Apple is planning an update to its MacOS Catalina operating system that could potentially allow the battery in your MacBook Air and MacBook Pro to last longer. The update brings a new feature called Battery Health Management that is currently in testing by developers. And if all goes according to plan, the new MacOS 10.15.5 update will make onto a Mac near you before the end of the year, according to CNET.
Rather than monitor how app usage can affect battery life in between charges, Apple’s goal with Battery Health Management is to take into account your charging patterns and the heat levels generated by the battery to help extend its useful life cycle. The aim is to reduce battery aging over time.
If all this sounds familiar, it’s because it is. Apple had implemented similar power maintenance inside its smartphone software, and iOS comes with a feature called Optimized Battery Charging intended to reduce chemical aging of the iPhone’s battery. The downside with this feature, however, is that as a battery ages, Apple’s software can throttle performance of the smartphone to help lengthen the useful lifespan. After facing backlash, Apple began allowing people to disable performance throttling.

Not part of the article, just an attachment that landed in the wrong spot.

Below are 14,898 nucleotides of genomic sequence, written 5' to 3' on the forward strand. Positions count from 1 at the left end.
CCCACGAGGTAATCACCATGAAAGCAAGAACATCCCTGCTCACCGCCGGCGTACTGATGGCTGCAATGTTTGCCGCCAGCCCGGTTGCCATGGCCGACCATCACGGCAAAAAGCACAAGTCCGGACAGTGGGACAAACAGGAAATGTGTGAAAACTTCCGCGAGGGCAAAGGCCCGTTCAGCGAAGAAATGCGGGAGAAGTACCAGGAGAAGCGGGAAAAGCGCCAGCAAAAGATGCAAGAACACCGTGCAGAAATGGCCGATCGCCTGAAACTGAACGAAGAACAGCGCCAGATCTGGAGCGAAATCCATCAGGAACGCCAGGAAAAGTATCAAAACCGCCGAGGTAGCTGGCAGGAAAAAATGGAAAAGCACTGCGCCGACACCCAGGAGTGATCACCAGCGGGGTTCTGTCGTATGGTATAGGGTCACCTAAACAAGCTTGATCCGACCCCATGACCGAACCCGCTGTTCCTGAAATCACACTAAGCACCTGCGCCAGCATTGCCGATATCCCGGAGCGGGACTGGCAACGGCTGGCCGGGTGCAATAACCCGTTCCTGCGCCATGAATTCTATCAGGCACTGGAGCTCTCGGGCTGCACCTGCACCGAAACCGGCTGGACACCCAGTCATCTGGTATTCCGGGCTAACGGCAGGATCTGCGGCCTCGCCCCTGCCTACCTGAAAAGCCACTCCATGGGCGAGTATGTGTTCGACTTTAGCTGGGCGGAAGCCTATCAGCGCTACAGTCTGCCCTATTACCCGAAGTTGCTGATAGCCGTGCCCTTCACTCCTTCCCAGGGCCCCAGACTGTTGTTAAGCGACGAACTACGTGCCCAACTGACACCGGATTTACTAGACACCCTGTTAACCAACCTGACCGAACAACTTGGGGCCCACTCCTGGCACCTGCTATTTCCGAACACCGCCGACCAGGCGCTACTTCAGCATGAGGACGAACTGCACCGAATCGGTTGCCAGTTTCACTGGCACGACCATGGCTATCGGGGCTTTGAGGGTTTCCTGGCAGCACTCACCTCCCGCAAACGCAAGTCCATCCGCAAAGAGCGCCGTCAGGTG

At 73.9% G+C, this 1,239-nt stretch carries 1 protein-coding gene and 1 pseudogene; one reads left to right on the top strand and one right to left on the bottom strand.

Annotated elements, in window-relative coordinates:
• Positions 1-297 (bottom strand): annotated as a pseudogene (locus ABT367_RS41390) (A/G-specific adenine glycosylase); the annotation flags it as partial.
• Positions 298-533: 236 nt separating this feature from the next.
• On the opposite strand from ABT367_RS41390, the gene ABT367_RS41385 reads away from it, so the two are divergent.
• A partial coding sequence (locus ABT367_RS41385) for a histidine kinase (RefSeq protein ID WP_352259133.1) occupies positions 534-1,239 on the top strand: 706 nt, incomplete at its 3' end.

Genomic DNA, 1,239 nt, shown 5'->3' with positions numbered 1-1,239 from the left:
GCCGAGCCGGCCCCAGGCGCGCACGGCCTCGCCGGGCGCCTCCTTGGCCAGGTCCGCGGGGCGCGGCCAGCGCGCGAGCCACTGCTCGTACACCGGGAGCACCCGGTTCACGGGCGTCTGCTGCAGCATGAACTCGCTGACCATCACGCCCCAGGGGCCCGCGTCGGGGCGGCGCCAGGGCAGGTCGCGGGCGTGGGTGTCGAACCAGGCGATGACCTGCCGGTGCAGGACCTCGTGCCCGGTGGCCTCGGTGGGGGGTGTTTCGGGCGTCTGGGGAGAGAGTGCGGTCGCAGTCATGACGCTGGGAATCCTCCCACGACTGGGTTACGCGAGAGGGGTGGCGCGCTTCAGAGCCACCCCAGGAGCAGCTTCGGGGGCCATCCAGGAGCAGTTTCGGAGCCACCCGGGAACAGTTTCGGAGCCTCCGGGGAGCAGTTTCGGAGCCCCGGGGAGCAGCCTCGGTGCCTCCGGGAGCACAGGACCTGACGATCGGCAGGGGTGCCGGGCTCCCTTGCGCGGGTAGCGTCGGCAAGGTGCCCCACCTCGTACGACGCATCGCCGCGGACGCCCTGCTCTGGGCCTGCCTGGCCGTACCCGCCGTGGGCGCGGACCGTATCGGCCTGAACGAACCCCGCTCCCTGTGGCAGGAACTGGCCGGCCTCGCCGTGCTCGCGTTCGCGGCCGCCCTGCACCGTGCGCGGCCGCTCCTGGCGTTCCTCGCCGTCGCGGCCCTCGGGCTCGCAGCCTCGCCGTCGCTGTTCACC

Apple’s focus on battery health, whether on a smartphone, tablet, or laptop, is noteworthy, given that the company has shifted to using sealed batteries that are not easily replaced by the average person. Typically, most newer Mac laptops have an average of 1,000 charge cycles, where a charge cycle is measured by the process of charging your battery to 100 percent and using it down to zero. Apple states in its one-year warranty policy that it will replace the battery at no cost to you if it retains less than 80% of the original capacity.
With Apple’s stated battery life between charges of 10 hours, if you go through a single charge cycle per day, the battery on your laptop should hold up for approximately three years. With the new Battery Health Management feature, smarter software algorithms designed to optimize charging can further extend the life of your battery, saving you money in dealing with battery replacements while also helping to reduce electronic waste in the environment.
The feature will be available to any Mac laptop that is equipped with a Thunderbolt 3 ports, which leaves out the now discontinued 12-inch MacBook line. Developers can grab the update immediately if they’re part of Apple’s MacOS developer program, with public betas arriving at a later date.
After the update, the feature will be enabled by default, though, like on iOS, users can turn off Battery Health Management if they desire. Apple has not given a date on when MacOS 10.15.5 will be out of beta, but it should land before the end of the year.